What’s New in Power View RC0

I was just about to write a blog about the new features in the Release Candidate (RC) build of Power View and I saw that Robert had written a great blog already. It’s great to see the product coming along so nicely. Can’t wait to be able to use multidimensional cubes as data sources!

One feature that stirred a lot of excitement and deserves more attention is Power View export to PowerPoint. When you export a report to PowerPoint, initially you get static slides that show images of the report pages.

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Don’t be fool however as you can click the Click to Interact button to render the report live. The interactive mode preserves all report interactive features. For example, in the screenshot below I am playing the scatter chart animation.

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Behind the scenes, the interactive mode uses a Silverlight alternative hosting control (right-click the object on the slice and click View Code) that points to the deployed report on the SharePoint server. Therefore, a live connection and permissions to SharePoint are required to preview the report inside PowerPoint.

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UPDATE 11/29/11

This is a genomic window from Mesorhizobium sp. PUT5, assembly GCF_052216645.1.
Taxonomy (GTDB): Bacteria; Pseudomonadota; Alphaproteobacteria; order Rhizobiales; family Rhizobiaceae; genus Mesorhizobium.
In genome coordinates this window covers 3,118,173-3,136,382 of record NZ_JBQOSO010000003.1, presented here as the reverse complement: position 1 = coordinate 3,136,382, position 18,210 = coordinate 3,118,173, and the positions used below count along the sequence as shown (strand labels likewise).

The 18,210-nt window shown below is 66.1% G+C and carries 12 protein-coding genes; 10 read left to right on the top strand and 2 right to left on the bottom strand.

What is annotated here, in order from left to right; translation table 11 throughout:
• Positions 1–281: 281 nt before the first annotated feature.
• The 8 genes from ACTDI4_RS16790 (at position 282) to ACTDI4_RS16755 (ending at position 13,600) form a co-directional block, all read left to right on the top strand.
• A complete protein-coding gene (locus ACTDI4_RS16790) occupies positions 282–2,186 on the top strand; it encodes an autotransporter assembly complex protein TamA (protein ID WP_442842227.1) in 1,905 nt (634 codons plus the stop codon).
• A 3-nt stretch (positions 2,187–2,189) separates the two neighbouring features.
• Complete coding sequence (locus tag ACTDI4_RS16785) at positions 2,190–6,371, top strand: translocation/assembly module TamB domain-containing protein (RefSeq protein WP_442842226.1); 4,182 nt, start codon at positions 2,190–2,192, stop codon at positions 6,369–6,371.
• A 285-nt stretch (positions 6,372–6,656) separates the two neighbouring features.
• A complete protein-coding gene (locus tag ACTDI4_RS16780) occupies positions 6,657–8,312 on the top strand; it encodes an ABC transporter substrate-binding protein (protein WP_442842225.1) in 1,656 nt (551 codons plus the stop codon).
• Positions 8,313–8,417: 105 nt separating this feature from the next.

As explained in the SQL Server 2012 RC0 release notes, the pre-release bits of Silverlight 5 are not available in 64-bit. The RTM release will include a 64-bit installer and it looks like it be available pretty soon. Meanwhile, trying to interact with a Power View report exported to PowerPoint 64-bit wil fail with the error “Some controls on this presentation can’t be activated. They might not be registered on this computer.”

 

PowerPivot for Excel SQL Server 2012 RC0 is Here

Microsoft just published the RC0 (release candidate) bits of PowerPivot for Excel SQL Server 2012. Kudos for Microsoft for making the RC bits public this time. Stay tuned for an announcement for the arrival of the SQL Server 2012 RC bits soon. The RC build is a feature-complete and stable build. This will be the last pre-release build until SQL Server 2012 officially ships next year.

Here are all SQL Server 2012 RC0 links pulished so far:

Microsoft SQL Server 2012 Express RC0

Microsoft SQL Server 2012 Semantic Language Statistics RC0

Microsoft SQL Server 2012 Master Data Service Add-in for Microsoft Excel 2010

Microsoft SQL server 2012 Manageability Tool Kit RC0

Report Server Settings in SQL Server 2012 SharePoint Integration Mode

111611_0119_ReportServe1Well, rules have changed. As Jaime Tarquino from the SSRS team explained in his blog, “SQL Server 2012 Reporting Services SharePoint Integrated Mode”, there is no rsreportserver.config file anymore moving to Reporting Services 2012 in SharePoint integration mode (there are no configuration changes with native mode). Instead, the configurations sections are now saved in the SharePoint configuration database.